The incident in Gaza Friday in which seven innocent Palestinians were killed makes the criticism from the Labor Party "rebels" of Amir Peretz seem laughable: they are attacking his handling of insignificant party matters while ignoring his embarrassing performance as minister of defense.
From the beginning, MK Avishay Braverman and his colleagues put themselves in an awkward position: either they were not telling the truth about Peretz before the election - or they are not calling a spade a spade now. There is no other explanation for the gap between the complimentary image they created for the party chairman three months ago and the ugly face they ascribe to him now.
One's memory rings with the voices of the rebels, in particular those of Braverman and of Ami Ayalon, heaping praise upon Peretz comparable only with the way that Shas Party hacks describe Rabbi Ovadia Yosef. Braverman called Peretz a courageous man, comparing him to Tony Blair. Ayalon declared that Peretz was more suitable to be prime minister than either Ehud Olmert or Benjamin Netanyahu and recognized in Peretz a rare ability to withstand high-pressure situations. The effusive praise was occasioned not only by their gratefulness to Peretz for having given them the opportunity to be appointed to senior positions within the party, but also by the desire to defend him against criticism of the mistakes he made after winning the vote for party chair (such as the hallucinatory speech he made at the rally in memory of Yitzhak Rabin, or his clumsy effort to create an alternative coalition).
Now they are challenging him. Braverman was quoted in the weekend papers as having called Peretz "Napoleon, control-freak, egomaniac" and as having accused him of disloyalty. At the party meeting last Thursday, the usually restrained Matan Vilnai chose some juicy expressions to describe his displeasure with the Labor chairman's behavior. Ayalon also gave Peretz a tongue-lashing, though in a more polite manner. The general impression is that Labor's hired guns are fed up with their designated role of providing cover for Peretz and are now tearing off his camouflage to reveal his true face.
The complaints of the rebels about the way Peretz is running the party, however, are of secondary importance to his performance in the Defense Ministry. He is responsible for handling the most sensitive and potentially explosive matters of state; reservations about his discharge of his duties are mounting daily, but about this critical area the rebels are silent. Military policy toward the Palestinians has not changed since Peretz took office, and the dimensions of the armed struggle have not been reduced or shifted despite his election-night promises; he has continued the same policy of assassinations, arrests, artillery fire in response to Qassam rockets and arrest operations within the West Bank.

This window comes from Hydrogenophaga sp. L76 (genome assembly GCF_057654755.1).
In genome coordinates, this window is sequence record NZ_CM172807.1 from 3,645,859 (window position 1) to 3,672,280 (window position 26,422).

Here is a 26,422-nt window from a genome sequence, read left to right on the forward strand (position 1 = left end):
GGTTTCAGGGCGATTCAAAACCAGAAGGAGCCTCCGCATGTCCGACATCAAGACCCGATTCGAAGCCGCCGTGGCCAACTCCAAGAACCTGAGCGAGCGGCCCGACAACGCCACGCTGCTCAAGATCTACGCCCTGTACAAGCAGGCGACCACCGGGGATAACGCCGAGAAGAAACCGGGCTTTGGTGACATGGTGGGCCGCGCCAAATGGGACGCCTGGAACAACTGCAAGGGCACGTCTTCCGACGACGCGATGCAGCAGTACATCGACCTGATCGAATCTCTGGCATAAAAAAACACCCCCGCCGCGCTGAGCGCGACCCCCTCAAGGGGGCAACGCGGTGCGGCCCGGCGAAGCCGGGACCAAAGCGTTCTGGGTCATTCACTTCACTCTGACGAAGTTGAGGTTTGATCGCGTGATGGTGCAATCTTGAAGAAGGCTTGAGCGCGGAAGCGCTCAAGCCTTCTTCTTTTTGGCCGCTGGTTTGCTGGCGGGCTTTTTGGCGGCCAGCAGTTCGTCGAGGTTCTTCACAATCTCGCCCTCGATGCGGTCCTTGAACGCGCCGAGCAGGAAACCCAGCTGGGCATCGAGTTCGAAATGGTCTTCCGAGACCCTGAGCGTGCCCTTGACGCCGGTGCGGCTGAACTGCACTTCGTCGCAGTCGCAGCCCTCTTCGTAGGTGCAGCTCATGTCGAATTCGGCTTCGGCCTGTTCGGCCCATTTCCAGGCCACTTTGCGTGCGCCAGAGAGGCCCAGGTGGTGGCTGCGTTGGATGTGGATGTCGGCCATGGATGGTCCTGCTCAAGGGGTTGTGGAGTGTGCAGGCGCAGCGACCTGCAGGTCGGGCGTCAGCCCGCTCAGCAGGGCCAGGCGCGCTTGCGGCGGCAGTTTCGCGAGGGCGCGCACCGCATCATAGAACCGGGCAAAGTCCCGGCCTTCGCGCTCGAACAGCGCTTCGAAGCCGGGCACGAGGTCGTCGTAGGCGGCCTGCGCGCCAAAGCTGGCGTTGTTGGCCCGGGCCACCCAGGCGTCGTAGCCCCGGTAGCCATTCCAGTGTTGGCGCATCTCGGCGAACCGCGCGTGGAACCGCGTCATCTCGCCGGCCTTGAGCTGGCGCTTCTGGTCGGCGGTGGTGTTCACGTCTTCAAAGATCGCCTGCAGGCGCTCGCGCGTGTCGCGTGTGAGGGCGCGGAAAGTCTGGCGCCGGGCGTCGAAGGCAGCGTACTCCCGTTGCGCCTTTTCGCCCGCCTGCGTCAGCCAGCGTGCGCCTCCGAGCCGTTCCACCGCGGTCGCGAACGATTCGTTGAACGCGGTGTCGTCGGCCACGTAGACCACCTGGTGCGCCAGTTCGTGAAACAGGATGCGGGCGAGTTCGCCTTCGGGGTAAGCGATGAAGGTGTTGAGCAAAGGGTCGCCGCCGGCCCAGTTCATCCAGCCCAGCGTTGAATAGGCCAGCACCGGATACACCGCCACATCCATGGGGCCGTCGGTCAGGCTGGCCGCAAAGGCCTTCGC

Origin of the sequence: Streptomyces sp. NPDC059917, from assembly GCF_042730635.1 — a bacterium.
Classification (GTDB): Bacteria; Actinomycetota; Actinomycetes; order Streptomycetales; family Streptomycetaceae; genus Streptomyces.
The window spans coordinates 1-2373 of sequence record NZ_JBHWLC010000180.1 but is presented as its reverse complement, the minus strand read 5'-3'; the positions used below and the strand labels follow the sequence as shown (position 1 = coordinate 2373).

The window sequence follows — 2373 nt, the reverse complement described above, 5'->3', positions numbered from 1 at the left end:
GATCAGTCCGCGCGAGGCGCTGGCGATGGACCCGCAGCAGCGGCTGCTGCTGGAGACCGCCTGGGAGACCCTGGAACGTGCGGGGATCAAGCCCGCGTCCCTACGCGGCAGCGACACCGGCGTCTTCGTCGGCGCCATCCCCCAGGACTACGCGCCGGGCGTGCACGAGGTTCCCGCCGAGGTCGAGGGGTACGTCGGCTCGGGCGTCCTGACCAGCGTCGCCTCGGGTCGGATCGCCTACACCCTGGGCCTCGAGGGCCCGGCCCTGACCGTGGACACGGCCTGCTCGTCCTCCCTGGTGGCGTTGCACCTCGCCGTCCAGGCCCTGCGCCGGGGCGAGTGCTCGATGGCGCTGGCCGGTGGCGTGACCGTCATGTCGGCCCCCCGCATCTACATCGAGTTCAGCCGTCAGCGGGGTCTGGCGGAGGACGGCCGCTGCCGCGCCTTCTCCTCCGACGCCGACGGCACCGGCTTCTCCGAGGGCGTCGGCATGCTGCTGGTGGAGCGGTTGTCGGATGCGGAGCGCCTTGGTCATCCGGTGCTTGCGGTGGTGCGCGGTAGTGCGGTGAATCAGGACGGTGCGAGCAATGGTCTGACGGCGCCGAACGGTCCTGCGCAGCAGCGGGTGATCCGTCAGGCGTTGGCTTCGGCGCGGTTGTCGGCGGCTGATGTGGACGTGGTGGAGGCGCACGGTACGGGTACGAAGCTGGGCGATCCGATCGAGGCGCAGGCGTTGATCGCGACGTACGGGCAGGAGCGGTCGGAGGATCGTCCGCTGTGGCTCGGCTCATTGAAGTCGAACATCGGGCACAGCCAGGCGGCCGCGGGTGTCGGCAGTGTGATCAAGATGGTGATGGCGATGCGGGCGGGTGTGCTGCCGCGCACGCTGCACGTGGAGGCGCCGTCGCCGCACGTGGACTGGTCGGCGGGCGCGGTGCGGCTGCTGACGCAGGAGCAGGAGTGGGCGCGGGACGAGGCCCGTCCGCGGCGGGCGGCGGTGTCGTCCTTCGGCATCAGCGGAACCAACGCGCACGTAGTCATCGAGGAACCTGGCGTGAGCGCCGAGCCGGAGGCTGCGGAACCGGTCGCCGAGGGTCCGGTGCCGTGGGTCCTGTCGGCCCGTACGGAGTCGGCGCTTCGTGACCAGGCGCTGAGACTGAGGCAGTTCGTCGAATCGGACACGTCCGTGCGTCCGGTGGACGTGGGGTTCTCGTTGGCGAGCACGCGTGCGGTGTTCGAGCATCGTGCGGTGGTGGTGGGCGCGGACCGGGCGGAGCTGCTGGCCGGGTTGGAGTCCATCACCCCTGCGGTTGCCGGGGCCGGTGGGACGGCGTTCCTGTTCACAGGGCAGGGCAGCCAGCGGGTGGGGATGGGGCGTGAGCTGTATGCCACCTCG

Peretz boasts of his initiatives - renewing the talks with Mahmoud Abbas, the opening of the Karni crossing, reduction of the closures, the permit to transfer ammunition to the presidential guard of Palestinian Authority Chairmain Abbas - and is angry when they are not attributed to him, but they are negligible against the larger picture of reciprocal deadly violence that is only growing in ferocity.
Peretz comes across as someone who is following the orders of the chief of staff rather than putting his own stamp on issuing operational orders to the Israel Defense Forces: he is not implementing the lesson, whose value has been confirmed, that the more Israel escalates its military operations, the more it exposes itself to suicide attacks.
The criticism of Braverman, Ayalon and their colleagues would make sense had they made it clear to Peretz that his performance in the Defense Ministry proves the right's claim that the conflict with the Palestinians is not given to solution, and that it must be handled mainly with the force of arms. Defense Minister Amir Peretz is liable to contradict the view of Labor Party Chairman Amir Peretz (and the entire leftist camp), according to which a different security policy could reduce the level of conflict en route to solving it.
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